What does "patient safety" have to do with the catastrophic 2003 explosion of the space shuttle Columbia, killing all seven of its crew members?

A lot, according to patient-safety experts. They regularly discuss the Columbia disaster as a classic case study of the potential for silence to kill -- whether in an organization like the National Aeronautical Space Administration (NASA) or a large health care system like the VA. Silence, it's been shown repeatedly, can be deadly not only when individuals don't speak up about problems risking human safety, but also when organizations silence those who do.

The Columbia Accident Investigation Board, appointed by President George W. Bush, concluded in 2003 that NASA's organizational culture had as much to do with the accident as the breach in the thermal protection system on the shuttle's left wing.

It reported, "Cultural traits and organizational practices detrimental to safety were allowed to develop, including ... organizational barriers that prevented effective communication of critical safety information and stifled professional differences of opinion."

Like NASA, health care systems are large, complex, socio-technical systems. To provide safe products and services, they must increasingly depend upon clear and robust communication among many different people working across many different boundaries within the organization -- administrative, professional, ideological, geographical, temporal and cultural.


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That is why, for the sake of patient safety, it's become critical for health care systems to take responsibility for creating and rectifying organizational cultures of silence that obstruct and distort communication channels. Patients live -- and die -- at the ends of those channels.

Within such systems, organizational silence can cause serious side effects for patients. For example, it's risky for patients who receive care in settings that discourage health care workers from speaking up when mistakes occur. Patients are placed in harm's way from unnecessary testing or procedures that are secretly incentivized by kickbacks to hospitals or physicians. A system that silences reporting of impaired or incompetent health providers compromises patient safety. And, as the VA scandal seems to show, silence can be deadly when employees can't speak out against fraudulent or unjust administrative practices.

Health care silence isn't confined to the VA. It is pervasive and entrenched. And because it is at once both personal and organizational, opportunities arise for patients and workers to minimize their contributions to it.

Still, it's often hard to break codes of silences within organizations on which we depend -- for health care as patients, for work as employees. Deeper still, on a more fundamental level of belonging, many of us join these organizations already acculturated to upholding codes of silence within our families or relationships.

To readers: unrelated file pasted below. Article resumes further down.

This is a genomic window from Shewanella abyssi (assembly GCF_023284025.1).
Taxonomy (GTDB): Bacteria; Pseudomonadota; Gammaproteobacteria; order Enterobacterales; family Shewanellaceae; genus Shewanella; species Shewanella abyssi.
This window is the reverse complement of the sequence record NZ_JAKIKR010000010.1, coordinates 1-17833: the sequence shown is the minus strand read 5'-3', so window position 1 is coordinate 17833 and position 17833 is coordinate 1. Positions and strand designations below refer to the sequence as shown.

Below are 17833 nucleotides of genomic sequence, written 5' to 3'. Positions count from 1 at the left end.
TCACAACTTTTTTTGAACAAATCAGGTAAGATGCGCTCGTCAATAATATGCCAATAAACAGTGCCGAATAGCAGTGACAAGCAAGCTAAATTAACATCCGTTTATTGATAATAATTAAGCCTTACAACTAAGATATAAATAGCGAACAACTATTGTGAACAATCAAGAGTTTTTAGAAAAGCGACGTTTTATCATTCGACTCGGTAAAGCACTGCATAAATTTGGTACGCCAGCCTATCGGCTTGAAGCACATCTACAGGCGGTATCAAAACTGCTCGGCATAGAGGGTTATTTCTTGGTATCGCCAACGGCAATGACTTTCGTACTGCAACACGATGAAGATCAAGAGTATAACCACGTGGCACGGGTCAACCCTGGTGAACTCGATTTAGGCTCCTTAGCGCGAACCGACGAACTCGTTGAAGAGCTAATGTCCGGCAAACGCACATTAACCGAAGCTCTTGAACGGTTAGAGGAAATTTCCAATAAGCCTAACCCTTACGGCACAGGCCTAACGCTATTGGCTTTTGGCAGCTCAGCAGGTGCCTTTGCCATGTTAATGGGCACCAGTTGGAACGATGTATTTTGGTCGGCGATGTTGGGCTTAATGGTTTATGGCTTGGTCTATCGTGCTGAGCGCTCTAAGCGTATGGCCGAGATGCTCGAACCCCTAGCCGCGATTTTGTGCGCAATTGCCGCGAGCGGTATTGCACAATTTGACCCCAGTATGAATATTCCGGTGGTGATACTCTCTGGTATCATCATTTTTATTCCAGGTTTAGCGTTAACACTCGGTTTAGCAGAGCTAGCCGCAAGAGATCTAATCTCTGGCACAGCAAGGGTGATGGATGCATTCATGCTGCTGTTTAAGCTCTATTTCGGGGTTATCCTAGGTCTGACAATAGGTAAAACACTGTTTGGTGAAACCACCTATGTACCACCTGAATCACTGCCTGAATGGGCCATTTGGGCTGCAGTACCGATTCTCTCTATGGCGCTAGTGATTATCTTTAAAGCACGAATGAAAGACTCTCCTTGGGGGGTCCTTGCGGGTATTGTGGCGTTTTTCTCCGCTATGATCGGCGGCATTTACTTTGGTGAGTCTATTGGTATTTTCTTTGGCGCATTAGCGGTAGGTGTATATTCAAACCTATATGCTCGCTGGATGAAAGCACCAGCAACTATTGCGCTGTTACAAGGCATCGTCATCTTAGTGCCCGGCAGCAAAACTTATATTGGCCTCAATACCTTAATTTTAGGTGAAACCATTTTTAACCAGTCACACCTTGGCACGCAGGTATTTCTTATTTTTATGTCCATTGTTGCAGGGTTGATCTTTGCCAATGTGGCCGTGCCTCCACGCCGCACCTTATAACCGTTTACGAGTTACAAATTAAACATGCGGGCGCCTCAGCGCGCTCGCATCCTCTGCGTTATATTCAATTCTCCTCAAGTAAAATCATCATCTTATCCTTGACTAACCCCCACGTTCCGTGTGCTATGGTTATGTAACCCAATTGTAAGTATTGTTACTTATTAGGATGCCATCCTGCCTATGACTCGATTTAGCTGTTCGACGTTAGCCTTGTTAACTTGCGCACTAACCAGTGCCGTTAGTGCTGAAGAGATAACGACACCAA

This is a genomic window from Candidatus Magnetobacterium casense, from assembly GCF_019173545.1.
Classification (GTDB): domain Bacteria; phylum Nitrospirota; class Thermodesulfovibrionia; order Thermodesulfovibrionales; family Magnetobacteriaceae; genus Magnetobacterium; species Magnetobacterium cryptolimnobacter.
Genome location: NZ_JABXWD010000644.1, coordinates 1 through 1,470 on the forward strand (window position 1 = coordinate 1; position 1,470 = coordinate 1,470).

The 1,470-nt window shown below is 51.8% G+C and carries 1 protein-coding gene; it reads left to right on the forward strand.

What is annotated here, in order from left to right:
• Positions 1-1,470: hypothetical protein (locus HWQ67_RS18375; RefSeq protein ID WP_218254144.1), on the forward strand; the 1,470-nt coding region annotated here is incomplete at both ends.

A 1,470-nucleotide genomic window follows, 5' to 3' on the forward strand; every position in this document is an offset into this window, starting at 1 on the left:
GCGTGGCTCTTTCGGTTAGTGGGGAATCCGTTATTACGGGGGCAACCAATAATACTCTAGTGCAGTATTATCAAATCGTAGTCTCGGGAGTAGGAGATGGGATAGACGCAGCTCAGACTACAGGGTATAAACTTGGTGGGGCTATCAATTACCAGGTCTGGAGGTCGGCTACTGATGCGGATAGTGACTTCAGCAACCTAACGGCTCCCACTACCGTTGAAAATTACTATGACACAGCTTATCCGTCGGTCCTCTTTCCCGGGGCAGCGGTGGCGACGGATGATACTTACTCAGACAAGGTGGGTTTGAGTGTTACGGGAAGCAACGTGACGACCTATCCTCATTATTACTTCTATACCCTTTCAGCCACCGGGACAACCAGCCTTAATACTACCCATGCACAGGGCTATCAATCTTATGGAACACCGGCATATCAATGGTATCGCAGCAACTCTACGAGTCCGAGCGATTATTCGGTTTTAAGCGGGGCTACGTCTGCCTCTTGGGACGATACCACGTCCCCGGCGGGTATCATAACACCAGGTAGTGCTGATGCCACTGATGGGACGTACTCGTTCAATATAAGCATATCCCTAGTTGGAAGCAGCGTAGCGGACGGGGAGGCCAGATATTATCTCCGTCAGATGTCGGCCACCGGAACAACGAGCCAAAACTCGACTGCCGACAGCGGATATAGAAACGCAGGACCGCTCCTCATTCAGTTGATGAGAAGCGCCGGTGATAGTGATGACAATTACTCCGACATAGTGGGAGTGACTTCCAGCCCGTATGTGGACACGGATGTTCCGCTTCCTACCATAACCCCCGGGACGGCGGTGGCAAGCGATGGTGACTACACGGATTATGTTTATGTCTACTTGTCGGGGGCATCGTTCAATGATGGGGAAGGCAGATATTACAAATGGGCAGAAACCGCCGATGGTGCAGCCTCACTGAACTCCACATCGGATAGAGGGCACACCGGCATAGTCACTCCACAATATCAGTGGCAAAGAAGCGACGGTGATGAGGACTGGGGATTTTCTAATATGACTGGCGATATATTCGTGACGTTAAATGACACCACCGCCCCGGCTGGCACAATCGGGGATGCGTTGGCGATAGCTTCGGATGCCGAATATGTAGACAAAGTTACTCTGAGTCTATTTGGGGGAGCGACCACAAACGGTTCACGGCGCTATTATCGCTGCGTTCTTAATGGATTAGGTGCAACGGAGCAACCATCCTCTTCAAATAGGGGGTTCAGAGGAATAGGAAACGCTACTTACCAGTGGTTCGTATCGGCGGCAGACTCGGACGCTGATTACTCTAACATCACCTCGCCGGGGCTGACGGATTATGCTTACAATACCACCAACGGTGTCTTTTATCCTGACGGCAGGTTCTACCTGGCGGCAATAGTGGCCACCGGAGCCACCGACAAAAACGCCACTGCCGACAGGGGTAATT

You bring up a loved one's problematic drinking, infidelity, investment mistakes, snoring, religion or politics at your own peril. Depending on your views and values, you decide how much to accommodate these tribal conventions.

Yet these interpersonal communication challenges are magnified multifold when working for a large organization with its many members from many different private and social cultures. Furthermore, you must also find ways to adapt to a corporate culture with its unique hierarchical communication channels, corp-speak, and codes of silence.

You have to decide how much to accommodate this new culture for the sake of company unity, your job, your sanity and self-respect. And you may have learned that speaking out against the organizational norms could risk your career advancement or being labeled as troublemaker, whiner, a non-team player.

It took a whistle-blower in Phoenix to create enough noise for the nation to hear about the deadly organizational silence that pervades VA's system. We righteously expressed our outrage upon learning about the VA's attempts to conceal its fraudulent scheduling and appointment schemes to improve organizational "performance measures" and contingent bonuses for executives. We voiced our disapproval of its intimidation and retaliation against employees who spoke up against these unethical practices that compromised patient safety and care.

And yet these grievances are only surface responses to a deeper problem at the VA that, if left unfixed, will simply morph into a new form of misconduct, a different set of unsafe practices. Fundamentally, the thousands of harmed veterans and their families were victims of a more sustained, longer-standing cultural problem of organizational silence that has been evident at the VA all along. Our concerns about that should not have required yet another interval sacrifice of veterans' lives to spark our outrage.

The VA's problems with patient safety won't be resolved by mere piecemeal fixes to improve appointment wait-times or access. They won't be addressed by yet another commissioned report to appease another momentary outrage -- like the 1992 congressional report confirming the VA's culture of silence, or the 1999 follow-up study affirming more of the same.

Like the faulty left wing of the Columbia, recently reported flaws within the VA system need more than a technical fix, if we're serious about human safety. They require deeper critiques of the VA's organizational culture, which affects the real lives of patients and workers -- in a family sort of way. It should not take rocket science to recognize that.

Dr. Kate Scannell is a Bay Area physician and the author, most recently of the novel "Flood Stage."